Plano, TX asked in Banking and Probate for Texas

Q: My husband needs help getting access to his dead father's bank accounts.

My father in law passed away in June 2020. My husband has presented all documentation to the bank within 2 weeks of his dad's passing. However, the bank keeps giving him the runaround. The bank won't provide any information as to any of his dad's accounts or when they will be released to my husband. My husband needs help.

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2 Lawyer Answers
Isaac Shutt
Isaac Shutt
Answered
  • Probate Lawyer
  • Richardson, TX
  • Licensed in Texas

A: I can imagine that there could be one of two problems:

First, it could be that the bank requires "letters testamentary" or a "small estate affidavit." These can be required by the bank, and you can only get them by going to probate court. If your father in law had a will, you'll need to get a local probate attorney to handle probating the will for you. The good news is that Collin County is known for being one of the easiest and least expensive in the state for probate.

Second, it could be that the bankers don't know what they're talking about. This is actually all too common! Sometimes it's better to try a different branch. Worst case, a lawyer letter may get it done.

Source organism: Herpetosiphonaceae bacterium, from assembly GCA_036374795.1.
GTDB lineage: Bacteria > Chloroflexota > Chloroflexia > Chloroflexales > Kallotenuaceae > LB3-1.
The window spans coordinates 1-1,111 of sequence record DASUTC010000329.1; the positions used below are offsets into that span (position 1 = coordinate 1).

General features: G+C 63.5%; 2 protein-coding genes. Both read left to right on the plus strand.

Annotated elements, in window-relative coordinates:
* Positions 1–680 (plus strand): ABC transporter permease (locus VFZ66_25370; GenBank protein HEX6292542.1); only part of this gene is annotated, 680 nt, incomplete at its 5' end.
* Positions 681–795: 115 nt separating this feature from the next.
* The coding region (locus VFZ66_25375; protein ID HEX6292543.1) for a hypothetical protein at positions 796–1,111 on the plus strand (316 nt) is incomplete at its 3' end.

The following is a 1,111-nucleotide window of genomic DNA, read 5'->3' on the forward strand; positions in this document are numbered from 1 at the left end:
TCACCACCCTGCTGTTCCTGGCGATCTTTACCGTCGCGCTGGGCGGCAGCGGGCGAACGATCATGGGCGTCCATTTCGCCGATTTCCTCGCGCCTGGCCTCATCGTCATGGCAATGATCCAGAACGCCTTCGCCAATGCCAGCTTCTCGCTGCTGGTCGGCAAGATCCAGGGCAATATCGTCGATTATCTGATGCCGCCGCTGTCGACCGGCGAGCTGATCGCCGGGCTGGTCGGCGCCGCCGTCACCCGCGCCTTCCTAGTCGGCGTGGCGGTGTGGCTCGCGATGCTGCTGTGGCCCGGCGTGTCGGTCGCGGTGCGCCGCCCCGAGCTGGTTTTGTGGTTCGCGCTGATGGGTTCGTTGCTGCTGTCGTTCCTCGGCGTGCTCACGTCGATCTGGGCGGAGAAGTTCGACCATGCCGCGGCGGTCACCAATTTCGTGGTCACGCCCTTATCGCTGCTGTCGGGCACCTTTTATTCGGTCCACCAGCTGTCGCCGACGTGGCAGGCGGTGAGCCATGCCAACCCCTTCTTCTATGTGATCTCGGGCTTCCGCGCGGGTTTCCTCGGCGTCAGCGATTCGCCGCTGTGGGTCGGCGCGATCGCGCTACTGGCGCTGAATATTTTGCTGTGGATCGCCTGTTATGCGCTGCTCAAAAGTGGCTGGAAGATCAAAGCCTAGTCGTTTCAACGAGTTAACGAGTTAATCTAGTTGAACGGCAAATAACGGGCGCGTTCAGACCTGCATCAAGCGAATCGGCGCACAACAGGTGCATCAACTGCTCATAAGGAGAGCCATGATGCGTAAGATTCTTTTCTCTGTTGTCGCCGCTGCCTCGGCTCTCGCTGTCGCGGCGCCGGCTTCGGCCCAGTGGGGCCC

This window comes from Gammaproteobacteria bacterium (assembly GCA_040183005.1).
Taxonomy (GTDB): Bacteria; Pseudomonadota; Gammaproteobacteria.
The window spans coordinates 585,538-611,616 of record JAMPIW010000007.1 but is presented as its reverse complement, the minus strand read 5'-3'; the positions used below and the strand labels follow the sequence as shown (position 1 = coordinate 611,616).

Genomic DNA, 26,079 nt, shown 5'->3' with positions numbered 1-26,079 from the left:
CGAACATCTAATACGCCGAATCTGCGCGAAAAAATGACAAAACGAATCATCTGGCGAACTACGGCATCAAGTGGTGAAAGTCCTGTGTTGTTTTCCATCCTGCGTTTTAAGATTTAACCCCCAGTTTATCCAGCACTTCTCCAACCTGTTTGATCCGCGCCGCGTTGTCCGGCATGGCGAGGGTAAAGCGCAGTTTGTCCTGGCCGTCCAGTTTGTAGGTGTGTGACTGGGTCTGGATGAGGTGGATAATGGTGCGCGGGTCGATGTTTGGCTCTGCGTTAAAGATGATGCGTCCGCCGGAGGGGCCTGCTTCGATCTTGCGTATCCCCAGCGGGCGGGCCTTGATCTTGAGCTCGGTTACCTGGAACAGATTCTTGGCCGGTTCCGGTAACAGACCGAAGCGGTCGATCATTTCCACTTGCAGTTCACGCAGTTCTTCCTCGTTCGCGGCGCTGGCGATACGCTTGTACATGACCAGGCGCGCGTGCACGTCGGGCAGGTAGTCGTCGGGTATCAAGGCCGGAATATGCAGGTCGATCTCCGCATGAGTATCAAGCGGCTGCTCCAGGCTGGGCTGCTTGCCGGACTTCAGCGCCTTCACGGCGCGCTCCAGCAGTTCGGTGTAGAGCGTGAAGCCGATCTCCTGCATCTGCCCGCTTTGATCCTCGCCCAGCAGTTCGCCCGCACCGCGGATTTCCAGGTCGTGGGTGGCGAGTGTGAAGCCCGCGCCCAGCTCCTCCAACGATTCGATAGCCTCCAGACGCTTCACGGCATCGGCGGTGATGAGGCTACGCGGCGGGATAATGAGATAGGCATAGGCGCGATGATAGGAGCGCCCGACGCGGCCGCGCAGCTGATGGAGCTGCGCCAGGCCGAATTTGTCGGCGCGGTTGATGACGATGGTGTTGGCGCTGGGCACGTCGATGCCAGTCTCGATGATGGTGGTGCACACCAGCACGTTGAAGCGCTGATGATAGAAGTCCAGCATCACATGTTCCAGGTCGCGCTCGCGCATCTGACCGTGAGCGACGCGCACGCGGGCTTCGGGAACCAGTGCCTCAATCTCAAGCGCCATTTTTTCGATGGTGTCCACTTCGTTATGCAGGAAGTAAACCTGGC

Terry Lynn Garrett
Terry Lynn Garrett
PREMIUM
Answered
  • Probate Lawyer
  • Austin, TX
  • Licensed in Texas

A: You do not write what "documentation" your husband presented. If the bank accounts were held Pay on Death ("POD") to your husband or Joint with Right of Survivorship ("JWROS") with him, a death certificate should suffice. Otherwise, someone will have to submit his father's Will to probate (proving) or, if there is no Will, submit either a Small Estate Affidavit or an Application for Determination of Heirship. Please ask your husband to consult with a probate attorney in the county in which his father died.

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